While we may be accustomed to thinking of French in terms of history, literature, and so on, it is also necessary to think of the French language and of French and Francophone culture in terms of science and technology, business, current global issues, and the like. Another area that we may not always think of is the truly global nature of French. While the word global is often used, it is often used in an abstract sense, and many Americans remain relatively unaware of French beyond the iconic symbols including the Eiffel Tower, croissants, macarons, and so on. They may be unaware that French has always been an American language, with French spoken throughout the US, most notably in Louisiana and New England, and—beyond the US—throughout the Americas, most notably in Canada and in the Caribbean.

The focus is increasingly on the dynamic among the different regions of the world where French is spoken, with the influence of Africa, home to the majority of the world’s Francophones, growing in importance due its rapidly growing population. Closer to home is Canada, where the Francophone population, though located throughout the country, is concentrated largely in Québec, along with neighboring Ontario and New Brunswick. Closest to home is the Francophone population of the US, again located throughout the country, yet most heavily concentrated in New England and Louisiana, with a significant number of Francophones (80,000) in New York City.

French is a global language and an American language. It is spoken around the world, a language of international organizations and relations, and of international business, science, and technology. It is also an American language, spoken by 33 million in the Americas, and a US language since the earliest days of the European era. It is a language characterized by diversity, with the majority of French speakers located in areas beyond French borders, which welcomes new words from around the world.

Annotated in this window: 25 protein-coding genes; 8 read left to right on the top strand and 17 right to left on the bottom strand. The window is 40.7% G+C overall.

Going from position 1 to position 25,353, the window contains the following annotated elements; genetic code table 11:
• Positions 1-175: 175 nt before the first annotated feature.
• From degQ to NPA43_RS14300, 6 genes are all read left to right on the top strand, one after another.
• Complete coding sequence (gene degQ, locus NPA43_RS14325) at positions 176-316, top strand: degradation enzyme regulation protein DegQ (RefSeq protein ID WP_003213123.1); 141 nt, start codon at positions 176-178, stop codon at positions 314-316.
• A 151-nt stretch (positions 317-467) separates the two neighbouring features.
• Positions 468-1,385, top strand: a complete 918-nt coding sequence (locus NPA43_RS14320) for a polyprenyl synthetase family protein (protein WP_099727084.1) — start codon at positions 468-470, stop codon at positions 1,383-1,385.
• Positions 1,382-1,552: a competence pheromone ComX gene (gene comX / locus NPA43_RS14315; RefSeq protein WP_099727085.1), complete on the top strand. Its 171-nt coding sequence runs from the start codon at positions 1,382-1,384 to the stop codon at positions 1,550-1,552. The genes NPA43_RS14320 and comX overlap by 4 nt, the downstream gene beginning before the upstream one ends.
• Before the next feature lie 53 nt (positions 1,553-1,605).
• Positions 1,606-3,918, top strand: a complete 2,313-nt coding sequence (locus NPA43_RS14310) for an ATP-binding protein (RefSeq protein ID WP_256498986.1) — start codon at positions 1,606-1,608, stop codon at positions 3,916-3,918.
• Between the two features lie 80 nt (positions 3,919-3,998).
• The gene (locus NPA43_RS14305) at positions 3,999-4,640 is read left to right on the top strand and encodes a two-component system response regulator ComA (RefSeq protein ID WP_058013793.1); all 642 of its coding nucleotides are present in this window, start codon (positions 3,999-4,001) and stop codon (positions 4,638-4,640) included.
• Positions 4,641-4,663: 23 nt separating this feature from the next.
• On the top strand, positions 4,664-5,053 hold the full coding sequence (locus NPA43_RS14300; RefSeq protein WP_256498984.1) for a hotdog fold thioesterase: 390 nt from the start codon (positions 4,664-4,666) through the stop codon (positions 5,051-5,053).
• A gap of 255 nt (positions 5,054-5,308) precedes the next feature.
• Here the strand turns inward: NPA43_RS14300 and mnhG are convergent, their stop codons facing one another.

Action steps include additional opportunities for French speakers in the US to learn and to use French not only in their personal and cultural lives but also in their communities and in the media.

It is essential that educators and communities have the opportunity to come together to develop new and additional language programs including world and heritage languages, as well as immersion programs, to develop low-cost and free materials that reflect the global nature of the French-speaking world. Organizations like the Franco-American Centre and the Nous Foundation lead the way, along with initiatives like the French-Canadian Legacy Podcast and many others.

We must remember the pillars of the ongoing international campaign for French education, communication, and creativity— and the Cité internationale de la langue française at the Château de Villers-Cotterêts. Most importantly, French as a shared language is an atout—an advantage, bringing together diverse cultures in a global world. It is more important than ever that we work together here in the US—in our classrooms and communities—to defend and support French language and Francophone culture. L’union fait la force.

Kathy Stein-Smith, PhD, is associate university librarian and adjunct faculty in foreign languages and related areas at Fairleigh Dickinson University—Metropolitan Campus, Teaneck, New Jersey. She is chair of the AATF (American Association of Teachers of French) Commission on Advocacy. She is Officier dans l’Ordre des Palmes académiques and a member of Pi Delta Phi, the National French Honor Society. She is the author of three books and several articles about the foreign language deficit, has given a TEDx talk, “The US Foreign Language Deficit—What It Is, Why It Matters, and What We Can Do about It,” and maintains a blog, Language Matters.

Kathy has also recently been elected to the executive board of the American Society of the Academic Palms (www.frenchacademicpalms.org).